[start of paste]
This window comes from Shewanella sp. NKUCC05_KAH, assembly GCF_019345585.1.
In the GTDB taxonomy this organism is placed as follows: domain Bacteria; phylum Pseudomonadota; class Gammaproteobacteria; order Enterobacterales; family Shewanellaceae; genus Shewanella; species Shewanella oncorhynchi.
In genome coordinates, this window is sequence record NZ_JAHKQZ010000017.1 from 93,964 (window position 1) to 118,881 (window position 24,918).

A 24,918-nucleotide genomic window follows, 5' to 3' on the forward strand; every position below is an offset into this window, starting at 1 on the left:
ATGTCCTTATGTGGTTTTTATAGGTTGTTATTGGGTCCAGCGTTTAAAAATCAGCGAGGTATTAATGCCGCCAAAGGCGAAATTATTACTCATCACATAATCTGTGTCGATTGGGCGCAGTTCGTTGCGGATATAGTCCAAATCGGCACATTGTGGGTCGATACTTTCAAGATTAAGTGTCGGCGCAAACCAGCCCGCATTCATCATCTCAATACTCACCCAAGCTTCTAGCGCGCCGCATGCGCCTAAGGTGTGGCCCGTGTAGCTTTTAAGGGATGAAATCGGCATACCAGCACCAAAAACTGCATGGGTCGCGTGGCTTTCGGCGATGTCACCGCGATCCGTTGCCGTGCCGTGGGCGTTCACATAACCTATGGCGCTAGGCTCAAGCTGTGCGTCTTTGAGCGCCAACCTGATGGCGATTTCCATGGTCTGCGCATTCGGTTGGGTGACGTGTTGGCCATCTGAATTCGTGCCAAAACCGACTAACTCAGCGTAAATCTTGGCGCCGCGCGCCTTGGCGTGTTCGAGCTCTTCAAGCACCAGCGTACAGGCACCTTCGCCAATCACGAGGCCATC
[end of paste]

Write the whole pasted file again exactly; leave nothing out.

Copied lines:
This window comes from Shewanella sp. NKUCC05_KAH, assembly GCF_019345585.1.
In the GTDB taxonomy this organism is placed as follows: domain Bacteria; phylum Pseudomonadota; class Gammaproteobacteria; order Enterobacterales; family Shewanellaceae; genus Shewanella; species Shewanella oncorhynchi.
In genome coordinates, this window is sequence record NZ_JAHKQZ010000017.1 from 93,964 (window position 1) to 118,881 (window position 24,918).

A 24,918-nucleotide genomic window follows, 5' to 3' on the forward strand; every position below is an offset into this window, starting at 1 on the left:
ATGTCCTTATGTGGTTTTTATAGGTTGTTATTGGGTCCAGCGTTTAAAAATCAGCGAGGTATTAATGCCGCCAAAGGCGAAATTATTACTCATCACATAATCTGTGTCGATTGGGCGCAGTTCGTTGCGGATATAGTCCAAATCGGCACATTGTGGGTCGATACTTTCAAGATTAAGTGTCGGCGCAAACCAGCCCGCATTCATCATCTCAATACTCACCCAAGCTTCTAGCGCGCCGCATGCGCCTAAGGTGTGGCCCGTGTAGCTTTTAAGGGATGAAATCGGCATACCAGCACCAAAAACTGCATGGGTCGCGTGGCTTTCGGCGATGTCACCGCGATCCGTTGCCGTGCCGTGGGCGTTCACATAACCTATGGCGCTAGGCTCAAGCTGTGCGTCTTTGAGCGCCAACCTGATGGCGATTTCCATGGTCTGCGCATTCGGTTGGGTGACGTGTTGGCCATCTGAATTCGTGCCAAAACCGACTAACTCAGCGTAAATCTTGGCGCCGCGCGCCTTGGCGTGTTCGAGCTCTTCAAGCACCAGCGTACAGGCACCTTCGCCAATCACGAGGCCATC